Whelp, that didn’t work.
I made an attempt to complete a 7-day roguelike challenge over at 7DRL. I didn’t expect to complete it in time, but I had hoped to get more done. The game is Dead Grinder.
Scavenge and travel during the day, barricade and fight undead during the night. Make your way to the heart of the city for some reason/maguffin/plot device to be determined at a later point. First time building a roguelike, and I’ll finish it, but maybe not by Sunday.
There were several reasons I didn’t get anywhere near done. Part of the process of trying to improve is to exposing myself to greater accountability. In other words, share with a load of strangers my ineptitude as an incentive to learn lessons. 😉
- Late Start
- Did Not Leverage Work of Others
- Weak Design
- Weak Architecture
I started late. Partly that’s a failure to commit the time on my part, and partly it was real life interfering. I had some work, financial and medical issues to deal with, and I just didn’t cope with the extra stress that adds.
I found myself going back and forth re-architecting a roguelike engine around HaxePunk, so by the end of the week I had very little of a game in there. There are RL engines available, and I could have used them, which is definitely something you want to consider when you’re working under a severe time constraint like 7DRL. I chose not to. I’m okay with my reasons for this – mostly it was my desire to maintain a commitment to Haxe. It’s a good language, and I love like the rich variety of target platforms you get with NME (targeting mobile, desktop, or browser) using the (mostly) same codebase. I’m also trying to realize the benefits of maintaining a commitment to HaxePunk, built on top of Haxe/NME, but the implementation has been shifting so much lately that I consider the current build still broken. I wasted time trying to work in the latest 2.x build before rolling back to 1.72a which is the most stable build out there. I KNEW I shouldn’t have wasted time doing this under a time constraint, and I should have stuck with the older API; this is somewhat an element of self-sabotage, which I’ll cover in a bit.
I’ve been developing apps for other people for many years, and one of the problems I have writing apps for myself is failing to maintain a clear delineation between the hats I have to wear, namely the Designer Hat and the Developer Hat. Because of this, I was not only guilty of feature creep, which is bad, but “developing for maybes.” That’s when you skimp on the design because you want to get right to coding and hope that “if you have time” later you can fit in these broader, vague ideas. It’s akin to not designing at all, or coding by instinct. You’re not really sure what you need to implement, because you haven’t committed to it, so you wind up trying to add support for ideas that probably aren’t going to make it in and you haven’t thought through how it’s supposed to work. If a paying client tried to get me to start coding without a clear set of requirements I’d raise hell, that’s what they pay me for. Why would I not demand that of myself? Worse yet, I also skimped on wearing the Architect hat, pressuring myself to jump into coding and winding up making numerous knee-jerk architecture changes along the way. C’mon man, be professional.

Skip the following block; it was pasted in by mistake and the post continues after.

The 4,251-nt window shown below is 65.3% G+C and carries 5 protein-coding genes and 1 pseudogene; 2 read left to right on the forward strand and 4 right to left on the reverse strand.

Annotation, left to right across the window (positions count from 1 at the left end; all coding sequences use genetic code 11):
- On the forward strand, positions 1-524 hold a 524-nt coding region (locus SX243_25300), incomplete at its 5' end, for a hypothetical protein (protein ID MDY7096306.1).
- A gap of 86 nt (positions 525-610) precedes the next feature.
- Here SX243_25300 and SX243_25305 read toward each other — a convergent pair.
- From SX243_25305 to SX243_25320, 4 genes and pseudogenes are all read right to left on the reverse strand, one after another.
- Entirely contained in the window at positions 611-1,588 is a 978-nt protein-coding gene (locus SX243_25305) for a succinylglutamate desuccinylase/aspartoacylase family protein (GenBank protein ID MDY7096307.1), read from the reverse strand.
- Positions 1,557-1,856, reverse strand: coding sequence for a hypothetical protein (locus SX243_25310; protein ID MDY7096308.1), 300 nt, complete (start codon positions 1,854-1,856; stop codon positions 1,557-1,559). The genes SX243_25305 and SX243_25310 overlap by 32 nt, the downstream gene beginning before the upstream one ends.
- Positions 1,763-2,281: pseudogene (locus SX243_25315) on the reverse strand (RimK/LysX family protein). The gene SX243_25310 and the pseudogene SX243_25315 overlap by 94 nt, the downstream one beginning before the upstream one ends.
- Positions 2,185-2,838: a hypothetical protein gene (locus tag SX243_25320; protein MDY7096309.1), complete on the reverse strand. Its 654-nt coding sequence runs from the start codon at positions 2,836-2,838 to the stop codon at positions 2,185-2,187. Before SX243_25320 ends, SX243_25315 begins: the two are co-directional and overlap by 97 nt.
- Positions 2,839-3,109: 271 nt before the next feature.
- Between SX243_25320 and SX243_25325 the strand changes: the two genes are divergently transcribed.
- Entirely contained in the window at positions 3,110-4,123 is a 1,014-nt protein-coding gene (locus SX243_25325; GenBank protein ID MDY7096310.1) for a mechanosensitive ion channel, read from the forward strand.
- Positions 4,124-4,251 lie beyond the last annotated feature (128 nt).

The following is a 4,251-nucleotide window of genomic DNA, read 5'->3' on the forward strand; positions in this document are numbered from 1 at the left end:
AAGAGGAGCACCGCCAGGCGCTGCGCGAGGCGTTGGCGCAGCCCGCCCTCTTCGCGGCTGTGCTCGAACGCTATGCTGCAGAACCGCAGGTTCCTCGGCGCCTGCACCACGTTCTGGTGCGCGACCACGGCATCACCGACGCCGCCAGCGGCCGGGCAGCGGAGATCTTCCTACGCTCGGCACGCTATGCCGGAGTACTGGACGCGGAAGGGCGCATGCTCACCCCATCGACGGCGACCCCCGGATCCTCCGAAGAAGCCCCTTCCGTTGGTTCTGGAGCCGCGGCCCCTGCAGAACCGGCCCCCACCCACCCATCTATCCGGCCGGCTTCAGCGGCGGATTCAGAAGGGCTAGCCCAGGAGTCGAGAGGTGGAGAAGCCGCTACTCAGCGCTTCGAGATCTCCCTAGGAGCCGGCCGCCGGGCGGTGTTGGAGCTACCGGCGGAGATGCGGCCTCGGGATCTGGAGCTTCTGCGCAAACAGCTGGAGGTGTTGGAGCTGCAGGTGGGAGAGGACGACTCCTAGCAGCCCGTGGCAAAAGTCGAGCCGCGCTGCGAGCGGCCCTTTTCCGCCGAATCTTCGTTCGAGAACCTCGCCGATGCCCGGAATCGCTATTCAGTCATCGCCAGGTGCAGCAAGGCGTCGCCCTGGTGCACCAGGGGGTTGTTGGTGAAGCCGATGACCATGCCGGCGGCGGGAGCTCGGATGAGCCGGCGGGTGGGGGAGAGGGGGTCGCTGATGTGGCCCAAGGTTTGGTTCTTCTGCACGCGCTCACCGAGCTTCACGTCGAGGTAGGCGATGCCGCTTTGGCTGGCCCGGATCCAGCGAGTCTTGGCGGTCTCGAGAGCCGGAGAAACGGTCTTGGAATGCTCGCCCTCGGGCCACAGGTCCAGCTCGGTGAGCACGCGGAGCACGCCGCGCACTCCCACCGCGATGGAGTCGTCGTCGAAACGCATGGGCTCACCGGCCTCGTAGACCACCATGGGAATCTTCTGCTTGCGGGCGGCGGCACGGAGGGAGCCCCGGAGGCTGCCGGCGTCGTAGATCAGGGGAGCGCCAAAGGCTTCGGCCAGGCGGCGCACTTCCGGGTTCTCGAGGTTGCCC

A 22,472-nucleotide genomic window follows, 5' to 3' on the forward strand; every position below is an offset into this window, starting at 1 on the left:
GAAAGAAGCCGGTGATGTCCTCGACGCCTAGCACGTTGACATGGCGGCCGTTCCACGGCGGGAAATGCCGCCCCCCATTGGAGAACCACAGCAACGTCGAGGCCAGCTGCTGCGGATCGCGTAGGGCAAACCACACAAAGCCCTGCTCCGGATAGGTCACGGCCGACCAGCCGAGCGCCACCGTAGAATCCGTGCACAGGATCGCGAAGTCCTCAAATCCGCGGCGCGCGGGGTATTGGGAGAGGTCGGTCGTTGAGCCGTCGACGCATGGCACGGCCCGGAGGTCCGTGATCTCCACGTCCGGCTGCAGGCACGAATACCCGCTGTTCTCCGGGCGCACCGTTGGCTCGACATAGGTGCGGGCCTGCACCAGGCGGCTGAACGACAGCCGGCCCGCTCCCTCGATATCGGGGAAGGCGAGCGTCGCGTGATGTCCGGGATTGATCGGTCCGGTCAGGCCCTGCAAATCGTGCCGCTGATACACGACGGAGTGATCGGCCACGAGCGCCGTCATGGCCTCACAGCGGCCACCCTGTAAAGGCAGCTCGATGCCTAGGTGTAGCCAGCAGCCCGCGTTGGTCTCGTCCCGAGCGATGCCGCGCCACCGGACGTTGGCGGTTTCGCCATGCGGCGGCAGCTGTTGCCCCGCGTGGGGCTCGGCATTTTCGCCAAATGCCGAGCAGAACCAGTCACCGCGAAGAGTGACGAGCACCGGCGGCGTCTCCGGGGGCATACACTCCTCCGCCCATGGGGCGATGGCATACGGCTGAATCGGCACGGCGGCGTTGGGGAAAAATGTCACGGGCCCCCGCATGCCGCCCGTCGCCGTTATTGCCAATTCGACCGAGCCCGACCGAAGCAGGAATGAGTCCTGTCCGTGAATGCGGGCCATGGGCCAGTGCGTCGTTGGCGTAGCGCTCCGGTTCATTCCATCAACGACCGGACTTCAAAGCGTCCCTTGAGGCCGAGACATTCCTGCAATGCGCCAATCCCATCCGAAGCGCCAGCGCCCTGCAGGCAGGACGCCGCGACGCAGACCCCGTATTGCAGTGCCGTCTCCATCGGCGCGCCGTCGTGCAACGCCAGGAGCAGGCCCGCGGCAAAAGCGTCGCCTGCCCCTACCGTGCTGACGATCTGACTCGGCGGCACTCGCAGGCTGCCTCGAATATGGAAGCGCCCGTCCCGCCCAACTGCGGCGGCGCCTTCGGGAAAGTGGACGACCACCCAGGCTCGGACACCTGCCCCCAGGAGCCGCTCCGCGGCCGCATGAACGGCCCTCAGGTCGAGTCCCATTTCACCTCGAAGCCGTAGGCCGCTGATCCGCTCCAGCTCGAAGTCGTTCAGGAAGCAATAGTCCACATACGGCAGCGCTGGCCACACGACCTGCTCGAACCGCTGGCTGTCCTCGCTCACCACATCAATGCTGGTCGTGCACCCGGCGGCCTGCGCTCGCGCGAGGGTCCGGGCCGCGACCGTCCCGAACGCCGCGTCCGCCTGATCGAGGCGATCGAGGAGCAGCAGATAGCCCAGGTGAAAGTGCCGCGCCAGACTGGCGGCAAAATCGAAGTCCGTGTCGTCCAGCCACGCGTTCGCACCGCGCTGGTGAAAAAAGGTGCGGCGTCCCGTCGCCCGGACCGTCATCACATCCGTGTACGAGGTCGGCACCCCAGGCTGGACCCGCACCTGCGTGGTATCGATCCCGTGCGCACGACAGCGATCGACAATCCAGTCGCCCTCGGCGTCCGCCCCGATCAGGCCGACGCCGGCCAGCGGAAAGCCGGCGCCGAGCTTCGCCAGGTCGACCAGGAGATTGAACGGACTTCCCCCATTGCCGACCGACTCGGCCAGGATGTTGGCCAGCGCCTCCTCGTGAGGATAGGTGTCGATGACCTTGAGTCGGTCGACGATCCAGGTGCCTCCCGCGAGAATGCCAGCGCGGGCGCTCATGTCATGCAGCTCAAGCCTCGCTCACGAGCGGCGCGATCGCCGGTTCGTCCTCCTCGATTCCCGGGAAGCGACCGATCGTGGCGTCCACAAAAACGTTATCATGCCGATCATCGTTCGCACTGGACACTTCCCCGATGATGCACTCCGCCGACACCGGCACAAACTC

Knowing it was not going well, that there was precious little time left and that I had made mistakes from the offset, I wasted more time on self-sabotage. That’s when I procrastinate. Sometimes it’s your explicit, run-of-the-mill procrastination; reading your social media, or taking another “coffee break” that winds up eating an hour. But more often it’s under an insidious disguise. Trying to get HaxePunk 2.1 to work, as I mentioned earlier for example, appears on the surface to be a useful endeavor, but it is a terrible time sink I’ve encountered before. Once I realized it wasn’t a slam dunk, I should have stopped, putting it off until a point where I’m not under a time crunch. Or even better not start subconscious-distractions-as-procrastination at all. I think time-boxing might be a helpful technique to raise my awareness of self-sabotage and the challenges I’m having/avoiding. It’s easy to let your frustration guide you, rather than your intellect.
I’m going to continue working on Dead Grinder until it’s playable, at least. I’d like to use it for my March 1GAM. To that end, I decided to finally READ my copy of Game Engine Architecture. At least the bits that are relevant to a non-AAA 2D game. I’m generally resistant to learning other people’s best practices, preferring to invent my own path, like an idiot. I’m clearly not an academic, teaching myself to code 30 years ago when I became a teen. That’s one of my personal issues I’m trying to address: leverage the work of others. Drop my arrogance and acknowledge that despite all my experience, my knowledge of practical, real-world game development is fairly limited, and it’s never too late to open your mind.